When the new is exhausted or bankrupt what do we have left?

Like Winston Smith in “Nineteen Eighty-Four,” we search among the scraps of the past to try to reconnect with what we hope were better times. And thus, for example, in the beaux arts we have Wendy Artin painting watercolors of Roman ruins or of naked twenty-first century models as if they were sculptural remains. We have painters like Balthus using Renaissance techniques, and, in the case, say, of John Currin, doing pastiches of Renaissance works. In the works of artists as diverse as Mark Tansey, Kara Walker, and the Indian artist Indian artist K.P. Reji we have a renewed interest in history painting. At the latest Whitney Biennial we even had young American artists quoting not so ancient predecessors such as Robert Rauschenberg and Ed Ruscha.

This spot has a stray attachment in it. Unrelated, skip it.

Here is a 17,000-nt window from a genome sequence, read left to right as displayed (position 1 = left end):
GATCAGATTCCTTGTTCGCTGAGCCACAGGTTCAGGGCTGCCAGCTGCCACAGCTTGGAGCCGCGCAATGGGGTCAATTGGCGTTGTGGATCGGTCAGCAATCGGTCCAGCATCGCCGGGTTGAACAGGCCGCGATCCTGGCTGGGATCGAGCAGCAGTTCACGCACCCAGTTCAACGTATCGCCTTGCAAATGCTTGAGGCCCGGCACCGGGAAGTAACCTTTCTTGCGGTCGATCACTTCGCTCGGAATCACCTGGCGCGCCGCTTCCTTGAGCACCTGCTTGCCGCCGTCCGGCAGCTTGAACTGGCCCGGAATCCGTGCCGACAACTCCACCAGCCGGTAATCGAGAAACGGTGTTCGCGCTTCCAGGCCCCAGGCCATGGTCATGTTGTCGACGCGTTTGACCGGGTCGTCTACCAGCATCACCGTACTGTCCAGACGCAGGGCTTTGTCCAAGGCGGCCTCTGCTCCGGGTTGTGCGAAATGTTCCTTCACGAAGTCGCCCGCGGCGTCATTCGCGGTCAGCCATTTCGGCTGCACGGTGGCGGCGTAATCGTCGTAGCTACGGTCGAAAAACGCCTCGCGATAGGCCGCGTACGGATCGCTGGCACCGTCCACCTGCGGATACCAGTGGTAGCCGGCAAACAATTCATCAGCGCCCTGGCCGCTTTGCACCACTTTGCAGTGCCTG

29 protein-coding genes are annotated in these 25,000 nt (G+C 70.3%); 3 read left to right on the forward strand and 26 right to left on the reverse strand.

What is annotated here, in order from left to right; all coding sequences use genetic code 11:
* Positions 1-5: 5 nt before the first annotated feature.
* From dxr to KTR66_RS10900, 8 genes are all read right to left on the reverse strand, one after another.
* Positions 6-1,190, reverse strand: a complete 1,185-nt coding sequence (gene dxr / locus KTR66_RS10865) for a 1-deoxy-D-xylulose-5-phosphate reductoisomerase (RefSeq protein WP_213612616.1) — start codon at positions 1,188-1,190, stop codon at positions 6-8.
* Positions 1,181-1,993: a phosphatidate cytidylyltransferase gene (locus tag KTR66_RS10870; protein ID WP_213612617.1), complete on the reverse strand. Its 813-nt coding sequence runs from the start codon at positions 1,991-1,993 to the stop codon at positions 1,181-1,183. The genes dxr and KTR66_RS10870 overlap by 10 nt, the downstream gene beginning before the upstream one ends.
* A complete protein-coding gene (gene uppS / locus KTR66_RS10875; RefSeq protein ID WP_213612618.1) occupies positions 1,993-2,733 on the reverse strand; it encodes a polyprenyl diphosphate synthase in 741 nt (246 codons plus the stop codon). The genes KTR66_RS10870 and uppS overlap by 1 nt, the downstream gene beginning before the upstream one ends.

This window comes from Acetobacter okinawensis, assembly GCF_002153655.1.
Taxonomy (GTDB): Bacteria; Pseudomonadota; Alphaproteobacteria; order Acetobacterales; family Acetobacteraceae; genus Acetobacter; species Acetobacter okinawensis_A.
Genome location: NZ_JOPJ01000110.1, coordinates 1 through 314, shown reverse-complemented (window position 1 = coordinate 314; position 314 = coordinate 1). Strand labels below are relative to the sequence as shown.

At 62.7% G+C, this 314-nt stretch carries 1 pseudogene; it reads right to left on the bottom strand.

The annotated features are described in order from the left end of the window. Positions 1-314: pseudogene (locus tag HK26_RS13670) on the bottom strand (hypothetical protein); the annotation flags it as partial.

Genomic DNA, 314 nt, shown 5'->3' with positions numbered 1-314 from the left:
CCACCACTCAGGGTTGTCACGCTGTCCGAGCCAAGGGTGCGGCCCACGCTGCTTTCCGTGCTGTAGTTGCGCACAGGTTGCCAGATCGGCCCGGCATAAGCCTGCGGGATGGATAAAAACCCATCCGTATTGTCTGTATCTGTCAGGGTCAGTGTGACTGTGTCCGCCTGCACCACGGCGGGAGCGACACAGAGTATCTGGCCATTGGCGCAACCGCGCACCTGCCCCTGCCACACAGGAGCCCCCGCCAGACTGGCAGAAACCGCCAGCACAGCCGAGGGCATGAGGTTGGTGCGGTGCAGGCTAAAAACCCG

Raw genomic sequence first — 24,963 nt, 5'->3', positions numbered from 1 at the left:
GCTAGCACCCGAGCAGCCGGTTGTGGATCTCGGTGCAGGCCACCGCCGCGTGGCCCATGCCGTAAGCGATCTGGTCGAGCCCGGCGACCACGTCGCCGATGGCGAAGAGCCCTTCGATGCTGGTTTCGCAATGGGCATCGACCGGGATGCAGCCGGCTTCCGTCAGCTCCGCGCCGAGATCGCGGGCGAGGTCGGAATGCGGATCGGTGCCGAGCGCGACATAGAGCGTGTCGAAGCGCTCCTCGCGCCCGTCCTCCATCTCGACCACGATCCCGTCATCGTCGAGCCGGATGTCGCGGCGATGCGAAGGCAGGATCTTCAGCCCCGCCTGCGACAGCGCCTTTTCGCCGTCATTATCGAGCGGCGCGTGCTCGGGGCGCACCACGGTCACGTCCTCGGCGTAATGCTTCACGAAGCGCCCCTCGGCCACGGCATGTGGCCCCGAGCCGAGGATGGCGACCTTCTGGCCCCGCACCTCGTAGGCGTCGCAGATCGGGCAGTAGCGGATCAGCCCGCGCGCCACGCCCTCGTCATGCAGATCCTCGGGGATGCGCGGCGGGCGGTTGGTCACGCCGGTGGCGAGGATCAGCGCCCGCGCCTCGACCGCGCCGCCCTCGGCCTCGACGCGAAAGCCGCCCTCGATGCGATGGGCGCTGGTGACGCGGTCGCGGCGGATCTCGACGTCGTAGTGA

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Poem mixed with drawing

James Joyce called attention to our “epiphanies,” but some of us live through days upon days filled with epiphanies and storms and wild hopes and dullness . . . Et “Quand c’est fini, N-i, ni, ni, Ça recommence” (Léo Ferré). Which leads to a poem overlaid on a drawing, and accompanied by another drawing, done in the café of the Rubin Museum. Vita longa, ars brevis?

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